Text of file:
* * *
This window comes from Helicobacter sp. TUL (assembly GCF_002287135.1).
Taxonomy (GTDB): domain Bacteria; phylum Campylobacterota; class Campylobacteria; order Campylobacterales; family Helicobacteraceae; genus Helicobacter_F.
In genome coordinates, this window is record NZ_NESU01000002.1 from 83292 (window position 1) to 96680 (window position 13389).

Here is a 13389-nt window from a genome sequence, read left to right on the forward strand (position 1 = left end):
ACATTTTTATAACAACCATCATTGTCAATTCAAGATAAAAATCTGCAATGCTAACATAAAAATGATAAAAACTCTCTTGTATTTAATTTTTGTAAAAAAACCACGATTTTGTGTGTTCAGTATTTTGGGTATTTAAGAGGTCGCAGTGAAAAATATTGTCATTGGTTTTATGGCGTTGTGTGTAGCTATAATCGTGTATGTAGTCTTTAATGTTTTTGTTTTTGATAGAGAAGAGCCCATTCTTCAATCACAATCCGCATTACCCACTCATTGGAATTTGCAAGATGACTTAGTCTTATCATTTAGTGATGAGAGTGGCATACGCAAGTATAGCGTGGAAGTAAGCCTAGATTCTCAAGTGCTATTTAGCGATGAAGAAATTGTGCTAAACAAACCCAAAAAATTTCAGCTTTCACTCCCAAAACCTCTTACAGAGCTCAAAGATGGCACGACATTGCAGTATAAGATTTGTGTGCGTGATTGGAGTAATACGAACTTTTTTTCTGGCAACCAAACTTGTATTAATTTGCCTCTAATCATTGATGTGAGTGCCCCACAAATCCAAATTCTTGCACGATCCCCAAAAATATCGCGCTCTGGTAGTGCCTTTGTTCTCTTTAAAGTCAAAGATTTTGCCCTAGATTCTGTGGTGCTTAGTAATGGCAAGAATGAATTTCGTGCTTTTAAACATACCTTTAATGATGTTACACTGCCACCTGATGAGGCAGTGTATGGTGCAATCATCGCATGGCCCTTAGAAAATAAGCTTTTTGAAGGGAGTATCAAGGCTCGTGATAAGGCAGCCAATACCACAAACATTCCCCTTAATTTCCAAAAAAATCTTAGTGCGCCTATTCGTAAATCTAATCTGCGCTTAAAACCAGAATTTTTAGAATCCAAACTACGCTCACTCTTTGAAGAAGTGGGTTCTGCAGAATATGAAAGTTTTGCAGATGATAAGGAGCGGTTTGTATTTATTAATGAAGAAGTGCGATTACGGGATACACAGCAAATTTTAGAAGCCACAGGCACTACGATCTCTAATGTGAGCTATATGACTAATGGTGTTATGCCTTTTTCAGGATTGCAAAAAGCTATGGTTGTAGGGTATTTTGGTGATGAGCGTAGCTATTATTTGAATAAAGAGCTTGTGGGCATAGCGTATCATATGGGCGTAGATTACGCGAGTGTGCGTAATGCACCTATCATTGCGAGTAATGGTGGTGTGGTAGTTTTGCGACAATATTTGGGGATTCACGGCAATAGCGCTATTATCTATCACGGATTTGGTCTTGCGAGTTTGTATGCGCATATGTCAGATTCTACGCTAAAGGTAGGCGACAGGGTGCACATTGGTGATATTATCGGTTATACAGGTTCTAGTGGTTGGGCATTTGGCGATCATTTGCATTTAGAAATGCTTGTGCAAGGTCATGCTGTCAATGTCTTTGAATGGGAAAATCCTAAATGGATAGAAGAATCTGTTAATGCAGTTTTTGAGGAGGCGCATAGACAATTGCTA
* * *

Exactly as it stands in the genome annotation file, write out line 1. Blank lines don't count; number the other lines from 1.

This window comes from Helicobacter sp. TUL (assembly GCF_002287135.1).